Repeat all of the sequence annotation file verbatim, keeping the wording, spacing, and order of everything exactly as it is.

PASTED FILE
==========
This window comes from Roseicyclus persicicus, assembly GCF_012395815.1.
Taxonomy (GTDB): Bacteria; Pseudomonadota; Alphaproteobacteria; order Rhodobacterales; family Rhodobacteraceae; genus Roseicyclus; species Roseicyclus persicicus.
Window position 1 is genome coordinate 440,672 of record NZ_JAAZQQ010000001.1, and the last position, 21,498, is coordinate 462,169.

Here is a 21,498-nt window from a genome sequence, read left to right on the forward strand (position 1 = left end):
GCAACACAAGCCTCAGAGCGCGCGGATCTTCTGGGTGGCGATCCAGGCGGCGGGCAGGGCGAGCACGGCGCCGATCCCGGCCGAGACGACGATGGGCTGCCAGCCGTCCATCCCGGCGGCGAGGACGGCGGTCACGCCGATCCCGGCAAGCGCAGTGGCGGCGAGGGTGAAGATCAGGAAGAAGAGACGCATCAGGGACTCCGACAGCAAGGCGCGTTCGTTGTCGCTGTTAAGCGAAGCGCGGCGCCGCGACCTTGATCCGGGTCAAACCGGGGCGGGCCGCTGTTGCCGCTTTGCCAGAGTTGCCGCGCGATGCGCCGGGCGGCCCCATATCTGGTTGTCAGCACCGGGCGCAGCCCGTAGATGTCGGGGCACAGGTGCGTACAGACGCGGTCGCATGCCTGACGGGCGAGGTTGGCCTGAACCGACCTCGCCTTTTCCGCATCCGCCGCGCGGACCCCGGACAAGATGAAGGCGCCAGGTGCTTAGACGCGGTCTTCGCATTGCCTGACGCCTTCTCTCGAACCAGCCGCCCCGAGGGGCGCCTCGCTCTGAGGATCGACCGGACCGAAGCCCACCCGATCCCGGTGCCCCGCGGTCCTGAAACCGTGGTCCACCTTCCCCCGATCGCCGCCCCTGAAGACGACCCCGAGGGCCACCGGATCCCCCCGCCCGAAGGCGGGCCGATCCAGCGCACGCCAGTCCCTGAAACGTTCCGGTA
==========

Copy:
This window comes from Roseicyclus persicicus, assembly GCF_012395815.1.
Taxonomy (GTDB): Bacteria; Pseudomonadota; Alphaproteobacteria; order Rhodobacterales; family Rhodobacteraceae; genus Roseicyclus; species Roseicyclus persicicus.
Window position 1 is genome coordinate 440,672 of record NZ_JAAZQQ010000001.1, and the last position, 21,498, is coordinate 462,169.

Here is a 21,498-nt window from a genome sequence, read left to right on the forward strand (position 1 = left end):
GCAACACAAGCCTCAGAGCGCGCGGATCTTCTGGGTGGCGATCCAGGCGGCGGGCAGGGCGAGCACGGCGCCGATCCCGGCCGAGACGACGATGGGCTGCCAGCCGTCCATCCCGGCGGCGAGGACGGCGGTCACGCCGATCCCGGCAAGCGCAGTGGCGGCGAGGGTGAAGATCAGGAAGAAGAGACGCATCAGGGACTCCGACAGCAAGGCGCGTTCGTTGTCGCTGTTAAGCGAAGCGCGGCGCCGCGACCTTGATCCGGGTCAAACCGGGGCGGGCCGCTGTTGCCGCTTTGCCAGAGTTGCCGCGCGATGCGCCGGGCGGCCCCATATCTGGTTGTCAGCACCGGGCGCAGCCCGTAGATGTCGGGGCACAGGTGCGTACAGACGCGGTCGCATGCCTGACGGGCGAGGTTGGCCTGAACCGACCTCGCCTTTTCCGCATCCGCCGCGCGGACCCCGGACAAGATGAAGGCGCCAGGTGCTTAGACGCGGTCTTCGCATTGCCTGACGCCTTCTCTCGAACCAGCCGCCCCGAGGGGCGCCTCGCTCTGAGGATCGACCGGACCGAAGCCCACCCGATCCCGGTGCCCCGCGGTCCTGAAACCGTGGTCCACCTTCCCCCGATCGCCGCCCCTGAAGACGACCCCGAGGGCCACCGGATCCCCCCGCCCGAAGGCGGGCCGATCCAGCGCACGCCAGTCCCTGAAACGTTCCGGTA